Home School Heartbeat Radio Program


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Bringing History to Life

Vol. 65, Prg. 16–20
February 6–10, 2006


Do you love history, but struggle to help your children see its relevance? Get some ideas for showing your kids the “story” in history—whether by connecting personalities and events, acting out significant occasions from the past, or looking at the flow of history from God’s sovereign perspective. Your homeschool program will come to life!

Program Listing:

Click on a program title to listen online and read a transcript

2/6  
The History of the Bible in English
2/7  
Seeing God’s Sovereignty in History
2/8  
Drama Brings History to Life
2/9  
Overwhelming? Narrow Your Focus!
2/10  
Evaluating the Source


Response to Roman Catholic concerns

Dear HSLDA members and friends:

Nothing in my brief remarks on radio should be understood to disparage the Roman Catholic Church of today. HSLDA takes no position on such issues and my comments were not intended otherwise.

That does not mean that I agree with the actions of the Roman Catholic Church or the Church of England or any other officially established church during the era of Wycliffe, et al.

I think that an objective reading of history will demonstrate the prime importance of getting the Bible into the hands of ordinary people. Without the popular distribution of the Bible, we would not have American self-government and the free world would not exist.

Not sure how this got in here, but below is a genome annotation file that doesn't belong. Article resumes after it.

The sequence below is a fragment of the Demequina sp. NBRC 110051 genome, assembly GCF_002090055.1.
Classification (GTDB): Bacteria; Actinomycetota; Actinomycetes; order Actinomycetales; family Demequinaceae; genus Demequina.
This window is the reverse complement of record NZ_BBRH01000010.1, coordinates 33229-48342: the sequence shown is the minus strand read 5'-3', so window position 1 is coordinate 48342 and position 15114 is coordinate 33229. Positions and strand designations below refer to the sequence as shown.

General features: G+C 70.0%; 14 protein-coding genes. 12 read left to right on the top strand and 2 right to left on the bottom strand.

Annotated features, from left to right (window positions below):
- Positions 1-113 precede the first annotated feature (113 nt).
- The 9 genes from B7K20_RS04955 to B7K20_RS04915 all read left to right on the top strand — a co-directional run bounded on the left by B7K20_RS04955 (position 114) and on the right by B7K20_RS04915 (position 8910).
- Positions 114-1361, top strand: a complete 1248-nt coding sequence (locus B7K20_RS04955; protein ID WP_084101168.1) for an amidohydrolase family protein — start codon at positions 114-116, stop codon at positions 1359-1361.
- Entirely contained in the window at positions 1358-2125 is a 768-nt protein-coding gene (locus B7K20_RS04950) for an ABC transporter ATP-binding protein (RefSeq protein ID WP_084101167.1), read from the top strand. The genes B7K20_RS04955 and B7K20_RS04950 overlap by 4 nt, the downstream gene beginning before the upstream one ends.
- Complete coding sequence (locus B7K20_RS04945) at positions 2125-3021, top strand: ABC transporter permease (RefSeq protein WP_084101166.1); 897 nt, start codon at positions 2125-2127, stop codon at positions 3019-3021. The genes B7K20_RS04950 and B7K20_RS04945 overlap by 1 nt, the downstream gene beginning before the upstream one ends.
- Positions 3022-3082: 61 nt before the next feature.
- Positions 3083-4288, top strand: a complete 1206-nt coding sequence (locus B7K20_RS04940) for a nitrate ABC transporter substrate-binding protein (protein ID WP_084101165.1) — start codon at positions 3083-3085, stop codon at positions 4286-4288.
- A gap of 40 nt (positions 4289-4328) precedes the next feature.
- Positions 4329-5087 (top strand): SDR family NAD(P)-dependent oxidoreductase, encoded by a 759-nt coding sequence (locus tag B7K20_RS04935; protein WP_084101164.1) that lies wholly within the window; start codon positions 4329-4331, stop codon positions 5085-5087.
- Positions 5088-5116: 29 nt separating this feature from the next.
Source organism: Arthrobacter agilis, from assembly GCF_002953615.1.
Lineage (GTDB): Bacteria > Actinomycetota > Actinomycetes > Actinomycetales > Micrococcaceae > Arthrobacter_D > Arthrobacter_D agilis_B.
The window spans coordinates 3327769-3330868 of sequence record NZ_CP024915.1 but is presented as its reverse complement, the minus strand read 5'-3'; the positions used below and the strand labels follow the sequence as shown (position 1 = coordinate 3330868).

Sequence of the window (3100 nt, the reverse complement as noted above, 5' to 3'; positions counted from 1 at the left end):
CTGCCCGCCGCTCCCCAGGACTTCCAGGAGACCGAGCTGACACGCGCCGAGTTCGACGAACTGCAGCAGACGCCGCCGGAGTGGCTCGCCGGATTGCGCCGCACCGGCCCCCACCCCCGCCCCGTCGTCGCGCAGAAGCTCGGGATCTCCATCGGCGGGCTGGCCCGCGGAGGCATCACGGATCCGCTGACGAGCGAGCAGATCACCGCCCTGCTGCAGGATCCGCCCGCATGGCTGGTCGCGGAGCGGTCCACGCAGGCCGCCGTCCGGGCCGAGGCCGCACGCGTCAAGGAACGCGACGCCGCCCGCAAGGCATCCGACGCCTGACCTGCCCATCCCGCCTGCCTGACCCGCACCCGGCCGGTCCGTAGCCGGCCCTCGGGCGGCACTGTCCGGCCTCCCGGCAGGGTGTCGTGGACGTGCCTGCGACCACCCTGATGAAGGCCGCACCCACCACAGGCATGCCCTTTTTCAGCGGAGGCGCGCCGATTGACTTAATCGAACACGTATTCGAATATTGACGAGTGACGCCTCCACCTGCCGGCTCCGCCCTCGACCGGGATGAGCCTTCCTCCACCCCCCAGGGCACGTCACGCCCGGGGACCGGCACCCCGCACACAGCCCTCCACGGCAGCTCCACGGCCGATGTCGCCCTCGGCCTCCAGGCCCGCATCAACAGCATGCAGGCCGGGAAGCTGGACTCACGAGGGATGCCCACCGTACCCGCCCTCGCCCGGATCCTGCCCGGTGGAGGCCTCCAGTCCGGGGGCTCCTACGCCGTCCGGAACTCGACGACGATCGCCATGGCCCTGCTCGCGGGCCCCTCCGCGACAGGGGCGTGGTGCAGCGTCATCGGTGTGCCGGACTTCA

I do not understand current Catholic teaching to say anything contrary these views concerning the importance of the Bible.

Friends will never agree over all details of history. What is important is whether we agree on what should be done today.

The point I was trying to make on Home School Heartbeat was to highlight the importance of the Bible and its influence in our society. No criticisms of any current person or church wwere intended.

—Michael Farris

Program Offer


Wide as the Waters

by
Benson Bobrick

Next to the Bible itself, the English Bible was--and is- the most influential book every published. The most famous of all English Bibles, the King James Version, was the culmination centuries of work by various translators, from John Wycliffe the fourteenth-century catalyst of English Bible translation, to the committee of scholars who collaborated on the King James translation.

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